Operational Risk Management Framework

Typical Nature of Operational Risk

Embedded risk

Operational risk differs from the other risk types because it is not a transaction-risk but a risk embedded in processes, people and systems and due to external events (refer also to Basel-definition). It is an embedded risk which can not be captured and measured like credit, market, life and property & casualty risk. Inertia, greed, lack of memory, overconfidence, lack of discipline, etc are factors which cannot be easily (ex-ante) measured and reported. Examples of incidents which were affected by such factors are: Barings Bank, Prudential US, Metlife, Allied Irish Bank, Daiwa, Sumitomo, Dexia/Legiolease, Aegon/Spaarbeleg, etc.

Unstable risk

Operational risk is not measurable in a stable way over a given time period, and is also not a risk which grows proportionally (or linear) with the (nominal) size of activities. Operational risk can be very unstable and grow exponentially in a short period. Small activities can have high risk, and vice versa. Well-known examples are Barings Singapore or ABN Amro Sarphatistraat which were activities which looked small from the outside (low number of FTE’s) but appeared to generate sizeable losses nonetheless.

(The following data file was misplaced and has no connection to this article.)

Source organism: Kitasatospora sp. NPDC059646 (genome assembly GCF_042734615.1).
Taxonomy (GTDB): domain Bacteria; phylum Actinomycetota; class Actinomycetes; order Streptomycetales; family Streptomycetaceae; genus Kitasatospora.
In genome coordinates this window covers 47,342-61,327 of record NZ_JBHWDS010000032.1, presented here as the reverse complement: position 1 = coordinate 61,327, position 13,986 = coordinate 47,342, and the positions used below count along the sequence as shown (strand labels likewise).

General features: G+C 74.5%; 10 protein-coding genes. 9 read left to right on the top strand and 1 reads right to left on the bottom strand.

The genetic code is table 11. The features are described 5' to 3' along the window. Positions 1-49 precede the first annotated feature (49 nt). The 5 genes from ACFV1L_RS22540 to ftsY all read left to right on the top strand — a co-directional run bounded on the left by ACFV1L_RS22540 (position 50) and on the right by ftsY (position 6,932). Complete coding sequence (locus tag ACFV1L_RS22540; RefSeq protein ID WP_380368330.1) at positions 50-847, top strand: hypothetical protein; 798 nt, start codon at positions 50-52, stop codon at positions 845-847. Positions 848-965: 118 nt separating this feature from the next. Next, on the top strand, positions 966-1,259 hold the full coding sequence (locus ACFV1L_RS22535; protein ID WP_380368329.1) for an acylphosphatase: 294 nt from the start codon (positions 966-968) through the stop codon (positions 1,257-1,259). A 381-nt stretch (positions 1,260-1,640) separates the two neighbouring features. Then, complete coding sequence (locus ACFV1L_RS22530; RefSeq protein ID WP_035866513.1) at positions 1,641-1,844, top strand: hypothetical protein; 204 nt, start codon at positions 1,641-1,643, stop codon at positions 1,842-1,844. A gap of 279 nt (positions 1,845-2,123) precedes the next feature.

Hidden risk

The costs due to operational risk are high but difficult to trace or anticipate because the costs or losses are accounted for in an accounting framework which currently does not isolate costs or losses due to operational risk. The hidden or invisible character leads to underestimation of the risk (e.g. information security). In some cases the risk even can lead to (unwanted) profits (e.g. money laundering) before surfacing as a problem. An example is the Republic money laundering incident.

Inherent risk

A large part of operational risk is inherent to the business in which we are engaging (e.g. OTC equity derivatives is more complex than FX spot) and inherent to management processes (e.g. MTP processes are primarily revenue and costs driven, much less risk driven).

Reputational Risk

Operational risk can have first order effects, i.e. risk of loss due to security failure, IT failure, etc, but also second order effects, i.e. reputational damage. Reputational risk is a second order risk because it often presents itself as the consequential effect of a first order operational risk which materialises and then leads to additional damage in the form of damage to reputation. Reputational damage is much more difficult to measure but not less important. Basel does not require separate measurement due to the measurement-complexities. However, for internal risk management purposes reputational risk is explicitly recognised as an important part of operational risk, i.e. as 2nd order effect.